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Romance/Love: September 06, 2017 Issue [#8485]

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 This week: Conflict in Romance
  Edited by: Lonewolf
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Table of Contents

1. About this Newsletter
2. A Word from our Sponsor
3. Letter from the Editor
4. Editor's Picks
5. A Word from Writing.Com
6. Ask & Answer
7. Removal instructions

About This Newsletter

Stories must have conflict, but we're rarely told why, or what conflict means. A lot of writers make the same mistake. When they first hear about putting conflict in their stories, they envision adding chase scenes or fist fights. However, conflict can hinge on something as basic as two people in love arguing about their future together. Just like real life. A story where the readers don't care about the characters is going to fall flat, no matter how many bullets fly past them.

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Letter from the editor

What stands in the way of your hero and heroine falling in love at the end of Chapter 1? To make the romance satisfying for the reader, you must not only make the conflict believable, but make it substantial enough to carry the story.

Conflict has a special place in romance novels because romances have something that other novels don't have -- a strong emphasis on the relationship between a man and a woman. In a way, they don't just have one main character, they have two main characters. While most writers only have to worry about strengthening the conflict for one main character, you have to juggle the conflicts for the two characters. This is because the crux of the romance novel is the relationship between these main characters. It isn't just a subplot, it's the main plot. In the best romances, this relationship is intense.

In simplest terms, conflict is important to a story because without conflict, there is no tension, no reason to keep reading and find out what happens. Conflict stems from the fact that your characters' lives aren't perfect. Like you, they don't have everything they want. Even if they found everything they thought they wanted, they would probably realize there was something missing. Characters have to try to attain something, not necessarily wealth. Your main characters have to take risks to set things right. Other characters, or circumstances have to get in their way to make things interesting.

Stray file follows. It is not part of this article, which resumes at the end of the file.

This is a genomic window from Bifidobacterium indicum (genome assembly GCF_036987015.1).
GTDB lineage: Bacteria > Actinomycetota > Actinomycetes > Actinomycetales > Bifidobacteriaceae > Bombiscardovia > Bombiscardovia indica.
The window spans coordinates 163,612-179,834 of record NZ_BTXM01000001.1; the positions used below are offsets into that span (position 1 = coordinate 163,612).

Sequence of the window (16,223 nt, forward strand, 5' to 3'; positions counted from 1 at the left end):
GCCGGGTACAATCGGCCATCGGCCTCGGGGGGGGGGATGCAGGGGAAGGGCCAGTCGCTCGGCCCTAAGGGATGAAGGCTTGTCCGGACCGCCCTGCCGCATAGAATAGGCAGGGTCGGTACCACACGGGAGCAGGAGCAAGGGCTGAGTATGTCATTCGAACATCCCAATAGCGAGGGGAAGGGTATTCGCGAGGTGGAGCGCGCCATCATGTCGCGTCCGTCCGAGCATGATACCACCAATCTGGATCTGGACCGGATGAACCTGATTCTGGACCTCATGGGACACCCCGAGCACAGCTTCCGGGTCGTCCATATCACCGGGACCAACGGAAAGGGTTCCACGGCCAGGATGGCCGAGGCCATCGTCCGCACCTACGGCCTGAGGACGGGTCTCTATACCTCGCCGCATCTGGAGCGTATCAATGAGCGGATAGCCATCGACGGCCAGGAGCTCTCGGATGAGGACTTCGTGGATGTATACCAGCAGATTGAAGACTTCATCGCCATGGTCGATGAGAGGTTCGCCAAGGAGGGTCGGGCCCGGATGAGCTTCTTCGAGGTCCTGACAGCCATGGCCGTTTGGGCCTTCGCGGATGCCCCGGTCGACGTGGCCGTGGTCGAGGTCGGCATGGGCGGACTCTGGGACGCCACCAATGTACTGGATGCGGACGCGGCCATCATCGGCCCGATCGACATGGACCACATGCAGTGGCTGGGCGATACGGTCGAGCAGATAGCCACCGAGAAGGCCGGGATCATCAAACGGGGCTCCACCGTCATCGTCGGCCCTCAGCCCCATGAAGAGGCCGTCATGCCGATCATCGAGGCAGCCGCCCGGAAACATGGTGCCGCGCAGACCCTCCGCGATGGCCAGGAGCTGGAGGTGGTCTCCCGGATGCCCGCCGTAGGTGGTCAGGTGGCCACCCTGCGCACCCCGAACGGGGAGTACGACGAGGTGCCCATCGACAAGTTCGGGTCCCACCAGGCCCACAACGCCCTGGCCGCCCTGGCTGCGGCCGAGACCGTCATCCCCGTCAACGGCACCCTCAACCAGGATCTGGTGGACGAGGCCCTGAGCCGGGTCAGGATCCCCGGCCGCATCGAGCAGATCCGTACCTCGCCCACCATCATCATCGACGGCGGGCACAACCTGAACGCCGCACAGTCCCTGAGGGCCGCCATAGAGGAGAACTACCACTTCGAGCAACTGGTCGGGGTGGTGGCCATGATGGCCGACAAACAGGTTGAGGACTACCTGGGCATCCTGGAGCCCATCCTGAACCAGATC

However, this also means that if the hero and heroine are always at odds, your readers could throw the book against the wall in frustration.

The romantic conflict is probably the most important conflict in a romantic story. The major conflict keeping the hero and heroine apart will be introduced in the first chapter. This issue will follow the characters through the course of the story - sometimes appearing resolvable, sometimes not - and will reappear even stronger in the darkest moment of the story. While the main romantic conflict will drive most of the story, it is common that a book will have more than just one romantic conflict.

In most novels, the hero and heroine will have their personal reasons for not wanting to fall in love, or for not wanting to fall in love with each other. It's important to know which conflict carries the book, and make sure secondary conflicts are set up and resolved in a way that it doesn't lessen the story flow.

Editor's Picks

The Letter.  (13+)
When the Past Comes Calling...
#2132590 by Sarah

What Neighbors Do  (18+)
The first rule every young Naval officer should learn
#2131249 by Life's a Beach... says Joey C

 Invalid Item 
This item number is not valid.
#2121422 by Not Available.

The Fontaine  (18+)
Jillian receives a mysterious inheritance - Co-written with Espero, Choconut, and Hannah
#2119322 by Lornda

 Invalid Item 
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#2110037 by Not Available.

A memory of spring  (18+)
Xavier 'reads' memories from photos. This time it's love, war and a bench.
#2040338 by Osirantinous

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